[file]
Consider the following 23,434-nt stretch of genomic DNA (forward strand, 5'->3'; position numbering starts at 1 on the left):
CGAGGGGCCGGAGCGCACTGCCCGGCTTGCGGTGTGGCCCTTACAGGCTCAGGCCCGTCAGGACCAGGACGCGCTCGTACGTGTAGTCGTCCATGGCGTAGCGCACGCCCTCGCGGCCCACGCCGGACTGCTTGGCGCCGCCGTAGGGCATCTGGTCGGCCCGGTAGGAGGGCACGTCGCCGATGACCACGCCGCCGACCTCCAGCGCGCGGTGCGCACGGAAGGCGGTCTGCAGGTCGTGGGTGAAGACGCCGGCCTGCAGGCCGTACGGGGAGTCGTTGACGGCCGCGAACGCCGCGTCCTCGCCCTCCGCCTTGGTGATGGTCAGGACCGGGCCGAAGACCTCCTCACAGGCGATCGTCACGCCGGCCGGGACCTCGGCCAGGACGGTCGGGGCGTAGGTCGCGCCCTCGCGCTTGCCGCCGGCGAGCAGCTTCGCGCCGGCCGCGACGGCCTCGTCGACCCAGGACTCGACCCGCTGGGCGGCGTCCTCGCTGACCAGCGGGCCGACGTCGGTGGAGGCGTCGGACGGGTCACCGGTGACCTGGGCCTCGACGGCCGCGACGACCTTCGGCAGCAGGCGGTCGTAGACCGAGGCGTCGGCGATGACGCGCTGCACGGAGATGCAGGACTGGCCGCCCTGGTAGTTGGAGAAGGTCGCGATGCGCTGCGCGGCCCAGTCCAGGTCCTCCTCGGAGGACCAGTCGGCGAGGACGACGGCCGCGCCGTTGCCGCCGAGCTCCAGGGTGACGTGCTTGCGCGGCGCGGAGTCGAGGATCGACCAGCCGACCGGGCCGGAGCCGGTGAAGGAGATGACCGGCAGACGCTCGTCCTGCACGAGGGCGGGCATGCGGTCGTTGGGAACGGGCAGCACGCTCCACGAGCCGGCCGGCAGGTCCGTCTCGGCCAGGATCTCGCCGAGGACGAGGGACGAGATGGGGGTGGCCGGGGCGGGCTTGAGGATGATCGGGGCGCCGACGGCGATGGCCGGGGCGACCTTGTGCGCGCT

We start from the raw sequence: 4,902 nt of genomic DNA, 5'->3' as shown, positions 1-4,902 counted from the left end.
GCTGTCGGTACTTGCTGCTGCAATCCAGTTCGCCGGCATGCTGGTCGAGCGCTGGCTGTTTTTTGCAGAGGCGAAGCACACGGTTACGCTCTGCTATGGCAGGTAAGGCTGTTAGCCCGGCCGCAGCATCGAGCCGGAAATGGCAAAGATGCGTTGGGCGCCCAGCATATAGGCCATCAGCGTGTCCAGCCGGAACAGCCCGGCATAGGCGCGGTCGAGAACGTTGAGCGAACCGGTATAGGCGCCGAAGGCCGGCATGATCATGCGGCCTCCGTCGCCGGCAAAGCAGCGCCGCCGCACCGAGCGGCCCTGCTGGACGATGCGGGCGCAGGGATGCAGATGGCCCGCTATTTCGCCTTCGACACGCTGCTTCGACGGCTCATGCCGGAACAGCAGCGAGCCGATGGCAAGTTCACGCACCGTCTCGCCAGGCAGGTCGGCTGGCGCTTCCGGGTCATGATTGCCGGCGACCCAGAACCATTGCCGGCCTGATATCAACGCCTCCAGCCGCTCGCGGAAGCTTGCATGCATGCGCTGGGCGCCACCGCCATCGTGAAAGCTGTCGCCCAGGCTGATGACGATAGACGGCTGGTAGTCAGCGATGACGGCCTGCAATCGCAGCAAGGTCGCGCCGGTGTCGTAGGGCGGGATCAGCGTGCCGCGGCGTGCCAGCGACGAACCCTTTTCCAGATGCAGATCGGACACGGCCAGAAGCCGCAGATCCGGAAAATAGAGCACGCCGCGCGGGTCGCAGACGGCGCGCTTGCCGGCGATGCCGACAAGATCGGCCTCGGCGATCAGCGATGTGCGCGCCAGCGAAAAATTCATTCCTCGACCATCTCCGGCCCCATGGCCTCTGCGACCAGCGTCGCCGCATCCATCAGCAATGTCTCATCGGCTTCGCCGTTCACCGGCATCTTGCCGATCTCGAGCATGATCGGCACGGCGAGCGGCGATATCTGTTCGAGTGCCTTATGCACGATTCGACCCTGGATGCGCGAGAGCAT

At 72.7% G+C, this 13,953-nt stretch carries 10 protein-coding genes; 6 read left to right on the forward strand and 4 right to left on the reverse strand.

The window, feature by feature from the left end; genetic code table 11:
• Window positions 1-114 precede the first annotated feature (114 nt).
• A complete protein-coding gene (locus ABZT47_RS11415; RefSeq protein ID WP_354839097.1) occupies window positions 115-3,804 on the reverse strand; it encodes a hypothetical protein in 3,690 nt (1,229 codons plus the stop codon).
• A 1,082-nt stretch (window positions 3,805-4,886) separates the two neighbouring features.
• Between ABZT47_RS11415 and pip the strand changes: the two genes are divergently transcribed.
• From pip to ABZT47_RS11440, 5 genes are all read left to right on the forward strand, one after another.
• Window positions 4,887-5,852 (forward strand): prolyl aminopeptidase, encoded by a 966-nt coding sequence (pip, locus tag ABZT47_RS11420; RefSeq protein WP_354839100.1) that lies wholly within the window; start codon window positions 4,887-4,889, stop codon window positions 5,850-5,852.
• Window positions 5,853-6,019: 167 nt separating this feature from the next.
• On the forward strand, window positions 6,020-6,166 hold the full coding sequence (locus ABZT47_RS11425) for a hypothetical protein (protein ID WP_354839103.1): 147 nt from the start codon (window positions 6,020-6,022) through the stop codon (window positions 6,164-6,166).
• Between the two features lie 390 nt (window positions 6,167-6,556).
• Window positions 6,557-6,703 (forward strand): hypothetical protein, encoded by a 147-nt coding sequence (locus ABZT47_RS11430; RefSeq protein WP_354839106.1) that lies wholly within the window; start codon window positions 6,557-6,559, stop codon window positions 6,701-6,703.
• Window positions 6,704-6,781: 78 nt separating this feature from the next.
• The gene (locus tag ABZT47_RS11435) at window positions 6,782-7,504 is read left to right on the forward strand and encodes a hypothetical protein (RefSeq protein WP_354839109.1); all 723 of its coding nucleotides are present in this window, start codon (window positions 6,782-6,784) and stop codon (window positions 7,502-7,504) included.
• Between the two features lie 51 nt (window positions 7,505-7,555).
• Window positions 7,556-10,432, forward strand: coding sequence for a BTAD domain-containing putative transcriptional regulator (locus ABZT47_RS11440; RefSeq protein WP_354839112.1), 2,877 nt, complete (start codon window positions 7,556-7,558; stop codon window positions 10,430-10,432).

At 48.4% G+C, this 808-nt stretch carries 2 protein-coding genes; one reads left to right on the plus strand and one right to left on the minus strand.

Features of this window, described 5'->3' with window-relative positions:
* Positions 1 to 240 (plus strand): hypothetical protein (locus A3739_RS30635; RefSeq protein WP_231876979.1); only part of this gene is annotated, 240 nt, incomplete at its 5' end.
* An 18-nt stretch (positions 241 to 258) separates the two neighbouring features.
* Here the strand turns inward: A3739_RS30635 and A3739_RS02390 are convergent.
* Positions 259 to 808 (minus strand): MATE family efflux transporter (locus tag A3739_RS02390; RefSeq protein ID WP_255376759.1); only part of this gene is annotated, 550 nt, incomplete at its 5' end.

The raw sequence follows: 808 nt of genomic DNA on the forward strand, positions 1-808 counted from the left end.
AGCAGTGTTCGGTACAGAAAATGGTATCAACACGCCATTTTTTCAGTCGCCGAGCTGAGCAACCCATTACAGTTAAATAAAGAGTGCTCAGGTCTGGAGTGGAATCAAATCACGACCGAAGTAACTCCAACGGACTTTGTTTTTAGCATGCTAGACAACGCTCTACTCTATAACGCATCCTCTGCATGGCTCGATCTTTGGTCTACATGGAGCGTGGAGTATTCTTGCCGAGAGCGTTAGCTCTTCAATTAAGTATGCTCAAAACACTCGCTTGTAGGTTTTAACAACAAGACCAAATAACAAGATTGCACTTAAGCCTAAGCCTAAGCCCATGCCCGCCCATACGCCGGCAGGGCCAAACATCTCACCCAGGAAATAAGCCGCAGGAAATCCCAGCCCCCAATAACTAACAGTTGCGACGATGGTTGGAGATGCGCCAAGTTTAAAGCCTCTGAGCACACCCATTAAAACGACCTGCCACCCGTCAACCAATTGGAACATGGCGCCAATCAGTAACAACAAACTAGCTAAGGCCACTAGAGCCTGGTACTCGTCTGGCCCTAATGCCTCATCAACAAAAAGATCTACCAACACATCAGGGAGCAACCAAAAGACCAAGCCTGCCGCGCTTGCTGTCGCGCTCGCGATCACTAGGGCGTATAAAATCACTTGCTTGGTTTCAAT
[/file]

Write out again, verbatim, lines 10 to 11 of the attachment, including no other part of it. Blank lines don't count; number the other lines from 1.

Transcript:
• Between ABZT47_RS11415 and pip the strand changes: the two genes are divergently transcribed.
• From pip to ABZT47_RS11440, 5 genes are all read left to right on the forward strand, one after another.